At a conference in Hanoi in September 2009, Martin Rama, the World Bank’s chief economist for Vietnam, was enthusiastic about Vietnam’s progress in poverty reduction, which he pronounced to be even faster than China’s, claiming that the ratio of the population under the poverty threshold had fallen from 58% in 1993 to only 16% in 2006 and even lower since. Nguyen Nga, who was involved in humanitarian and economic development projects for 20 years, was less sanguine: “To understand Hanoi, you have to remember the misery of the 1980s. When I looked at children then, I used to tell myself they were learning to cope with inequality along with hunger and that they were making it part of themselves. And that’s what happened. Those children are 20 now, and know no other culture than ‘everyone for himself’. They want their share of material wealth, but their sensitivity is atrophied; their dreams are impoverished.”

When autumn comes to Hanoi, it’s wedding season, because the moon, a symbol of fertility, is at its purest and most brilliant. It’s customary at this time of year to give presents of little round biscuits representing the celestial body. The origins of the custom are lost in antiquity, but last year, the 4646th of the traditional calendar, the most highly prized biscuits were those bearing the logo of the Sheraton Hotel. Have the Americans finally conquered Vietnamese hearts and minds, 35 years after the war? The time of ideological divisions is long past. Nationalism, abandoning its Communist past, is going back to its roots. According to the historian Nguyen The Anh, “the country is returning to a time before French colonisation. Especially where the structure of government is concerned. The ruling caste, whatever you want to call it, can be compared to a self-proclaimed mandarinate, minus the Confucian virtues. As for the people, they are reviving the old cults.”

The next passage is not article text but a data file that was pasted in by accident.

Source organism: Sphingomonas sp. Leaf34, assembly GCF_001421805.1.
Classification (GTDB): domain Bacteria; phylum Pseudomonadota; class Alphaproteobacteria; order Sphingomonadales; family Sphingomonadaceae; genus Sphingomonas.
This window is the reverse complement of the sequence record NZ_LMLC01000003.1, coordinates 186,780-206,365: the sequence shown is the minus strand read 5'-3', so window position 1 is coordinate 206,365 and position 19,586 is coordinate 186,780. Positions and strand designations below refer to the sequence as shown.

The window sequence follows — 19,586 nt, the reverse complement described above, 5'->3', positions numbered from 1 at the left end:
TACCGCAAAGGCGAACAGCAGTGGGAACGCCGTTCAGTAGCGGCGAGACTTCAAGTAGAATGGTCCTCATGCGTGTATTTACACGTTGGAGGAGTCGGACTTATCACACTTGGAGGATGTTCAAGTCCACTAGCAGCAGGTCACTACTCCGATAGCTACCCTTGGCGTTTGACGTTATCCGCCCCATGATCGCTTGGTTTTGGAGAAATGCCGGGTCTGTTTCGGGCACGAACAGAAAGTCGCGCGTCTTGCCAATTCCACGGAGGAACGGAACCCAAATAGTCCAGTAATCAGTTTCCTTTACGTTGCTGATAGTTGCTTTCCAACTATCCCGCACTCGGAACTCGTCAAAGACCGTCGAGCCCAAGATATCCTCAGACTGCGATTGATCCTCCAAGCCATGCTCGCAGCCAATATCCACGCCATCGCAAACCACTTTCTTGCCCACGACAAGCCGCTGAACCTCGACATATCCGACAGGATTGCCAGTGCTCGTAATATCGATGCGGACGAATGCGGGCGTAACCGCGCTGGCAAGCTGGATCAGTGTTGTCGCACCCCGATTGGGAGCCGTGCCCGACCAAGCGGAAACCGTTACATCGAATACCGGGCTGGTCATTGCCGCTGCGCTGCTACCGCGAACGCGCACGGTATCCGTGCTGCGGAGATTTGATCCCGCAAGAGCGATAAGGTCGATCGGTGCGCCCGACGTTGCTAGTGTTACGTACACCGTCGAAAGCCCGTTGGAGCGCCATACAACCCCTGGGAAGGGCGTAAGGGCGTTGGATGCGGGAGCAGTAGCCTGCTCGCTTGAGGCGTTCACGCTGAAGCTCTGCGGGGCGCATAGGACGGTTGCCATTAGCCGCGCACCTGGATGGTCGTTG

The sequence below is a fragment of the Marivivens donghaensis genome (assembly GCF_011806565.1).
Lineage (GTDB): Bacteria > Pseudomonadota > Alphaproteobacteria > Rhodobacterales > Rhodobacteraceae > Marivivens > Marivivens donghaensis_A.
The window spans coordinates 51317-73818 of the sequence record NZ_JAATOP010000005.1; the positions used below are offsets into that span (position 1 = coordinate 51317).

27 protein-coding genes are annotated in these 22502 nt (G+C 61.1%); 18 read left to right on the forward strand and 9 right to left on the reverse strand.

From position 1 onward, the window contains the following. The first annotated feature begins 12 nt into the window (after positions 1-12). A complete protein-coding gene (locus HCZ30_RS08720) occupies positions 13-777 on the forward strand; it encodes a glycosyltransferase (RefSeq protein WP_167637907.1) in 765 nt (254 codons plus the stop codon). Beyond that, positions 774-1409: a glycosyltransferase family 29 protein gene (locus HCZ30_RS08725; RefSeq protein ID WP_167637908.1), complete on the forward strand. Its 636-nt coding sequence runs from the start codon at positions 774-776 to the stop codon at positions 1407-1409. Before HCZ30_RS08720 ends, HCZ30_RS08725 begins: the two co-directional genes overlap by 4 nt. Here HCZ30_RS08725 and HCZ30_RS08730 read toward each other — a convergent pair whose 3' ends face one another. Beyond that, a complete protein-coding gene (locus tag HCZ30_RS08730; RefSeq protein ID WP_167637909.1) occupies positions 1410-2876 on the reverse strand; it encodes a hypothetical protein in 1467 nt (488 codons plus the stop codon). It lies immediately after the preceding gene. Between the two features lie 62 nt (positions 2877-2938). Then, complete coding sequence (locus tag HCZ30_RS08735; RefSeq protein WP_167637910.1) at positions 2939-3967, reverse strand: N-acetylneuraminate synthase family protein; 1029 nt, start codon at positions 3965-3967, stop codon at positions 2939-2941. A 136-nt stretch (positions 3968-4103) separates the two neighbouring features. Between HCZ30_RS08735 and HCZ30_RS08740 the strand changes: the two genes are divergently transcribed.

I noticed a group of workers from the provinces who had been restoring a 17th-century temple. Surrounded by the mud and the incessant noise of the capital, their makeshift camp was built around a statue of the local guardian spirit, a deified popular hero, which generations of squatters had left intact. Flowers, fruit, cooked food and joss sticks were heaped up at its feet.

Translated by Tom Genrich

Xavier Monthéard is a journalist

(1) See Hanoi Statistical Office, Hanoi Statistical Yearbook, Hanoi, 2009.